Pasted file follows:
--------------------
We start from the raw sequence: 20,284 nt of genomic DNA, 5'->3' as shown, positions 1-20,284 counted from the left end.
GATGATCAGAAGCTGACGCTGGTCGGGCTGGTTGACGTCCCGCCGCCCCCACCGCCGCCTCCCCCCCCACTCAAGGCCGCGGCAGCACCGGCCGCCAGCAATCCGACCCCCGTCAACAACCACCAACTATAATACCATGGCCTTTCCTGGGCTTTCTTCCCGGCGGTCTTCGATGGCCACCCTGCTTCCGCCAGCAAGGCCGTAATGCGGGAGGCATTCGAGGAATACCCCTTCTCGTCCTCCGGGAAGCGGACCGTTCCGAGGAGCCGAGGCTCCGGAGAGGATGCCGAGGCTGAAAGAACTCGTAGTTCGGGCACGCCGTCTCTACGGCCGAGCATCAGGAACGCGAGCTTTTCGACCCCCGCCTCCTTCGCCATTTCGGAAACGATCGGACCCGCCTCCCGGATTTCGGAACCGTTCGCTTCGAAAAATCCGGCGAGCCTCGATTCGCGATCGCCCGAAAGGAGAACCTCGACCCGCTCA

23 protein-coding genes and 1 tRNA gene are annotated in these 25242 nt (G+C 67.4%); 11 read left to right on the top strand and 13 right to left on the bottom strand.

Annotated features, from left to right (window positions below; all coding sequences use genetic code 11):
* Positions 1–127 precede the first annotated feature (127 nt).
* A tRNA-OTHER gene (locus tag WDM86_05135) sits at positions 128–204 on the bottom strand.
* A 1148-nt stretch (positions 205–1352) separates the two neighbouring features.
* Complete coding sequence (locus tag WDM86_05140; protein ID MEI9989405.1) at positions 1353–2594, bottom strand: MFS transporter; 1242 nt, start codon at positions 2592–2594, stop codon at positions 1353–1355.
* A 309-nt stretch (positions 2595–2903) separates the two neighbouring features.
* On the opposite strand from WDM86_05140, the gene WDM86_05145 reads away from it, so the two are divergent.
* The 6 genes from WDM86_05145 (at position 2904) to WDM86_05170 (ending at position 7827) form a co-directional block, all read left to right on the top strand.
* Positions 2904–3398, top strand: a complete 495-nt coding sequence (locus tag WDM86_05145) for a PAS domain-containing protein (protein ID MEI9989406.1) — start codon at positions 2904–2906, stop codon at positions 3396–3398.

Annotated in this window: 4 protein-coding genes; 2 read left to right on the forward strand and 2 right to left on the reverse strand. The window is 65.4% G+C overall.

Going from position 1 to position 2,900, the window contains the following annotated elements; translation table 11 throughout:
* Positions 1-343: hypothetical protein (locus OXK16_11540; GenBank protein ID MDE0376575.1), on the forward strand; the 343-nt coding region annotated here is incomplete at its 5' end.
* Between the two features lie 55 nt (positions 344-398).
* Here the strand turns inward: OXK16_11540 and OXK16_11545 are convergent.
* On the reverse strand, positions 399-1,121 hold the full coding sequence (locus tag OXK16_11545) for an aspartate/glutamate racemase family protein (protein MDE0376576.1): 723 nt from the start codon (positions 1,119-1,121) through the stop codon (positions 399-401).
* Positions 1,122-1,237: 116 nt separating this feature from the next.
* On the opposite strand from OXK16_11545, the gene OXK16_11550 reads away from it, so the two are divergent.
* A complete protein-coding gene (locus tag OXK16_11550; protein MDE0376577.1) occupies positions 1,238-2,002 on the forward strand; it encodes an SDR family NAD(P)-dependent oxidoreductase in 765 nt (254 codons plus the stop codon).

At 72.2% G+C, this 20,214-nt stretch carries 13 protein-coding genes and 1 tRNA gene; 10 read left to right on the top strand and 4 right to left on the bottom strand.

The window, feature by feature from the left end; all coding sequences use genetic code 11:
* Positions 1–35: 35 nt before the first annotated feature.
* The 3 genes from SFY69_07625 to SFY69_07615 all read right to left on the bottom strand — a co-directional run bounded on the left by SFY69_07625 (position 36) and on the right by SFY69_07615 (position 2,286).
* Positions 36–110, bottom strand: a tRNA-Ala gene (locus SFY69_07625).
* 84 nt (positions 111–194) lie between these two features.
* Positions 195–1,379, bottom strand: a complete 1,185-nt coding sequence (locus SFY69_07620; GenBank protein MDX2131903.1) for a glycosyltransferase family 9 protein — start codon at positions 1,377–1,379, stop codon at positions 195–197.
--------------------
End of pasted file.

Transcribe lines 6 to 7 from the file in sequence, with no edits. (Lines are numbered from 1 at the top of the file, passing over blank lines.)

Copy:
* A tRNA-OTHER gene (locus tag WDM86_05135) sits at positions 128–204 on the bottom strand.
* A 1148-nt stretch (positions 205–1352) separates the two neighbouring features.